The Richard Mille racing team revs up for Le Mans
- The World Endurance Championship (FIA WEC) season begins its second half during the 24 Hours of Le Mans
- The 89th edition of the round-the-clock classic began last weekend with technical and administrative scrutineering as well as Test Day
- Having placed ninth in their category for their Le Mans debut in 2020, Beitske Visser, Sophia Flörsch and Tatiana Calderón are aiming higher this year
Created just over a year ago, the Richard Mille Racing Team has quickly established itself in endurance racing circles with its all-women trio. After a promising maiden campaign, Tatiana Calderón, Sophia Flörsch and Beitske Visser are now back for the prime race of the racing calendar, the 24 Hours of Le Mans.
Like the other teams, the Richard Mille Racing Team set up camp last week in the Sarthe (France), where its mechanics, engineers and drivers are now preparing for the longest, most difficult and unquestionably the most spectacular race of the year.
“I was really looking forward to the ‘Big One’,”
says Tatiana Calderón. “This race requires so much preparation from the entire team that it sometimes seems like a different championship altogether. With Beitske and Sophia, we did a seven-day training camp at Font Romeu to prepare for this race, which is among the most physically and mentally demanding in the world.”
Before heading out onto the track, all the crews had to pass the administrative and technical scrutineering, where the fiery-red No. 1 Oreca-Gibson was scrutineered by the ACO (Automobile Club de l’Ouest) and FIA (Fédération internationale de l’automobile) stewards.
On Sunday, Beitske Visser, Tatiana Calderón and Sophia Flörsch set off to find their marks on the 13.626-km temporary track, and cope with its unique challenges, such as the Mulsanne straight. By taking turns at the wheel of “Roxy”
throughout Sunday, the three drivers were able to build confidence, fine-tune the car and its setup, as well as evaluate their Goodyear tyres on the French track.
After completing 35 laps in the morning, the Richard Mille Racing Team logged 51 more in the afternoon, covering almost 1,200 kilometres with a best time of 3:34.256s set by Sophia Flörsch. The team finished the day with the 18th
best time in the LMP2 category.
“his year’s race is already different from last year’s with a return to the traditional format, including the Test Day,”
adds Beitske Visser,
who put in the most laps on Sunday. “That means we have more track time before the start, which should work in our favour. We use this to keep improving as we did in the previous races. It will also be important not to make any mistakes, especially in traffic management with different performance levels between the LMP2 and Hypercar classes compared to last year.”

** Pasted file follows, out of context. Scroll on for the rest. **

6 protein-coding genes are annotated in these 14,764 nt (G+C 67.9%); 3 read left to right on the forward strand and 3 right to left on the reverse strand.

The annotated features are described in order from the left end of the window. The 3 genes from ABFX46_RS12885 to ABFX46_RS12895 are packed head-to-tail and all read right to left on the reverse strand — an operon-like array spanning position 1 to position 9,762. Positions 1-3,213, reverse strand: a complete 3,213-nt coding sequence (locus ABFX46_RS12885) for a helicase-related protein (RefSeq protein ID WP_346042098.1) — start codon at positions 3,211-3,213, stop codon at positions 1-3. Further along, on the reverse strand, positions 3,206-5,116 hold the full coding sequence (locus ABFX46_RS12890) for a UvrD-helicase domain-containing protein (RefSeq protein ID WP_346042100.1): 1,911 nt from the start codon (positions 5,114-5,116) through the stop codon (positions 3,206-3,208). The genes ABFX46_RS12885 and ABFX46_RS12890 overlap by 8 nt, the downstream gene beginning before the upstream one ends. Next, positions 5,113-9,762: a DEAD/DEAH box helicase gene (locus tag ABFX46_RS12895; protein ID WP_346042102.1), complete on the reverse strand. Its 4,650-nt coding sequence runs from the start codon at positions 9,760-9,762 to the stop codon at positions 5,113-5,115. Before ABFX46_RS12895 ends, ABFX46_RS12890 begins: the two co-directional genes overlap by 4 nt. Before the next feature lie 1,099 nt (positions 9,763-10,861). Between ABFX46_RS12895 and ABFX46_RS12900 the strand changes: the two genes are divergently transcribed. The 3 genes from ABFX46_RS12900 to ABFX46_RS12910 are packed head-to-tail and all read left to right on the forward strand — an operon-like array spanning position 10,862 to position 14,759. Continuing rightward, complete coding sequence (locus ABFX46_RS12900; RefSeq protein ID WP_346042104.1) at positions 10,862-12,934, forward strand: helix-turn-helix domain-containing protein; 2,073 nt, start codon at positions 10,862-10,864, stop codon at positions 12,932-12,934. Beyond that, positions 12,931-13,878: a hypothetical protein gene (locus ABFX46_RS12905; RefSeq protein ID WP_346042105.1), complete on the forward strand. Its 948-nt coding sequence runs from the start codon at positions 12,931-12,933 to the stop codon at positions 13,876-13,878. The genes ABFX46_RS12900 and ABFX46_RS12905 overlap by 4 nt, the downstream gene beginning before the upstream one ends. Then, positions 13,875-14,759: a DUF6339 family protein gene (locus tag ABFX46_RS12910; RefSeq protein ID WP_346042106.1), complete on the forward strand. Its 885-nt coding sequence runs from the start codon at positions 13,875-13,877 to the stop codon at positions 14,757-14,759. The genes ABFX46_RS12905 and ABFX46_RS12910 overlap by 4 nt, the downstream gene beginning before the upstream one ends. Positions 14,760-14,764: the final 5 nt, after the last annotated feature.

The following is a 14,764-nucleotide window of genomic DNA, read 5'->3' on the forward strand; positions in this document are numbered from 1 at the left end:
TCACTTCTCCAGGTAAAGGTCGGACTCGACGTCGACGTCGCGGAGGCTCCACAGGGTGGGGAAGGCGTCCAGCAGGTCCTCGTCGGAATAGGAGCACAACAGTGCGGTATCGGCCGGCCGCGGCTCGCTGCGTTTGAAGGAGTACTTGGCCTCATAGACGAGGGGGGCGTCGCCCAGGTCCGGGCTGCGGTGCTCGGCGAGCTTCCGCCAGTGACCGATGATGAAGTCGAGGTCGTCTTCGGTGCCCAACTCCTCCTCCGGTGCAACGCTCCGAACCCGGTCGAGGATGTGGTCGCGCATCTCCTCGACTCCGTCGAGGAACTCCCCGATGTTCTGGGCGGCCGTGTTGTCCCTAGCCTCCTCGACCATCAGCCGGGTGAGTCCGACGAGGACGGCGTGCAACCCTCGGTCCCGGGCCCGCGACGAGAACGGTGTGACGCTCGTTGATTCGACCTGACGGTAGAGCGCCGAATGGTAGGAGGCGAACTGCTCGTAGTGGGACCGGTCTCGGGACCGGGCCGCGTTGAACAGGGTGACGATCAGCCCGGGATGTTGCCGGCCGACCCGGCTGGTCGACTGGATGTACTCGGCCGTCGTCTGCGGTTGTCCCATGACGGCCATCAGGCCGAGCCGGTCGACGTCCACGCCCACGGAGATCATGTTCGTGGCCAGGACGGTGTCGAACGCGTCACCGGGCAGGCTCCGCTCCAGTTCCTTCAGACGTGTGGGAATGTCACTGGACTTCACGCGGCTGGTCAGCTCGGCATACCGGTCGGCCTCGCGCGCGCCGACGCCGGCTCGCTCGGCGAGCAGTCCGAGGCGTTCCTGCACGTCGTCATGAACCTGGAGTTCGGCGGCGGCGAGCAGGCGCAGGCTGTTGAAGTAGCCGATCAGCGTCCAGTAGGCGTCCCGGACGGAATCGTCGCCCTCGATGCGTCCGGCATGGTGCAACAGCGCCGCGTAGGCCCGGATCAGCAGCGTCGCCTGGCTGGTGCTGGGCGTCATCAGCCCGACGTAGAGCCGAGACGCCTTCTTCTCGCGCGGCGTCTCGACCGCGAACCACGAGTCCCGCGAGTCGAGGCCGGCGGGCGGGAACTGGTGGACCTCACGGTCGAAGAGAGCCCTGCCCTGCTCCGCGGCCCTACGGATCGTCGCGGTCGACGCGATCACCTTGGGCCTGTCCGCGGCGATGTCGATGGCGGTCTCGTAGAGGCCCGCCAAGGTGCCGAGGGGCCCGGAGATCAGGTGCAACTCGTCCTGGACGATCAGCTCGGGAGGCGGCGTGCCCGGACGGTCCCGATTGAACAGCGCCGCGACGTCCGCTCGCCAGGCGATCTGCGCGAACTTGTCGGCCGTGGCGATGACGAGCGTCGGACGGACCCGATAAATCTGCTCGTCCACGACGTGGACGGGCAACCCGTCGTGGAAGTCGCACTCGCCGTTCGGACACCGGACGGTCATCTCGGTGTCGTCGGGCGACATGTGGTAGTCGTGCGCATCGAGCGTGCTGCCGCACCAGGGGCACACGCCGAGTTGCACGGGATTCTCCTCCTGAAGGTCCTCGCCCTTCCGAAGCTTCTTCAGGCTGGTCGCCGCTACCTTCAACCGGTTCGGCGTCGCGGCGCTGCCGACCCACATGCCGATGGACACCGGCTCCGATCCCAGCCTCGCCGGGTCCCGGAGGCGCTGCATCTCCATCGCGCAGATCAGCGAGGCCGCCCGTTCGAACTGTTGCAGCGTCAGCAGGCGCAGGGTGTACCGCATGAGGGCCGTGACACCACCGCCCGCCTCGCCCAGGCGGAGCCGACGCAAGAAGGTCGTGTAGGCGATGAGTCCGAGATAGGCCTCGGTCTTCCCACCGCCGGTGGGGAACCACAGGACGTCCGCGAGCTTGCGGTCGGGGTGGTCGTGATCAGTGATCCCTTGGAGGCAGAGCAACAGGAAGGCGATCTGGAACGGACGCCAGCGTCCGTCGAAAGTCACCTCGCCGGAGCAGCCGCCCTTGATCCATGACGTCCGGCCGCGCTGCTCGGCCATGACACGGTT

“Despite the experience we gained last year, many parameters have changed on the car, engine power and tyres,”
confirms Tatiana Calderón,
whose best lap was just 1/10th
shy of Sophia’s. “We are still learning on each race, which was the case at Monza, although Le Mans is a very singular track requiring very specific setups. Our technical team has a strong track record here, and we have every confidence in them to do better than in 2020. But let’s not forget that you have to first finish the race if you want to finish first!”
The pace will pick up on Wednesday, with the first free practice session ahead of qualifying. Should the trio finish in the top six in the LMP2 category, the No. 1 Oreca-Gibson will advance to the Thursday evening Hyperpole to aim for pole position in its class. Following a final night session, the team will return to the track on Saturday morning for a 15-minute warm-up before the start of the 24 Hours of Le Mans at 4 pm.
It’s the biggest race of the year and it will be fantastic to experience the atmosphere of the race with the spectators,”
affirms Sophia Flörsch. “This is our second edition of this race, so that helps us a bit, as we now know the track. However, the LMP2 class is more competitive than ever—as the Test Day once again proved. It will be tough, but we will do our best to test and develop all the resources at our disposal. It’s going to be an intense week, but we’re all looking forward to the challenge!”
“This Test Day was the first new exercise for Beitske, Sophia and Tatiana on their return to Le Mans,”
concludes Signatech Director, Philippe Sinault. “They have been able to get their bearings back on the Circuit de la Sarthe with more track time than last year when the format was shortened due to the pandemic.
The biggest pitfall when participating for a second time is overconfidence, but I’m sure they won’t make that mistake, as each lap allows them to learn more in many areas. Their programme was focused on learning the tyres and tyre wear as well as optimising fuel consumption while driving. These things can be deciding factors in a twenty-four-hour race and they had a really productive day. I am positive that they can achieve an even better result than last year. The dynamic the team has developed since Portimão is a sign of this, as is their excellent result at Monza. Our chances are good and we will do our best to lead our trio as high up the rankings as we can!”
TimetableWednesday 18 August
Live start-to-finish coverage
of the 24 Hours of Le Mans
14h00-17h00: Free practice 1 1
22h00-00h00: Free practice 2Thursday 19 August
14h00-17h00: Free practice 3
21h00-21h30: Hyperpole 2
2h00-00h00: Free practice 4Saturday 21 August
16h00: Start of the 24 Hours of Le Mans
2021 FIA World Endurance Championship calendar
|26-27 April ||:||Prologue – Spa-Francorchamps (Belgium) |
|1 May ||:||Total 6 Hours of Spa-Francorchamps (Belgium) |
|13 June ||:||8 Hours of Portimão (Portugal) |
|18 July ||:||6 Hours of Monza (Italy) |
|21-22 August ||:||24 Hours of Le Mans (France) |
|30 October ||:||6 Hours of Bahrain (Bahrain) |
|6 November ||:||8 Hours of Bahrain (Bahrain) |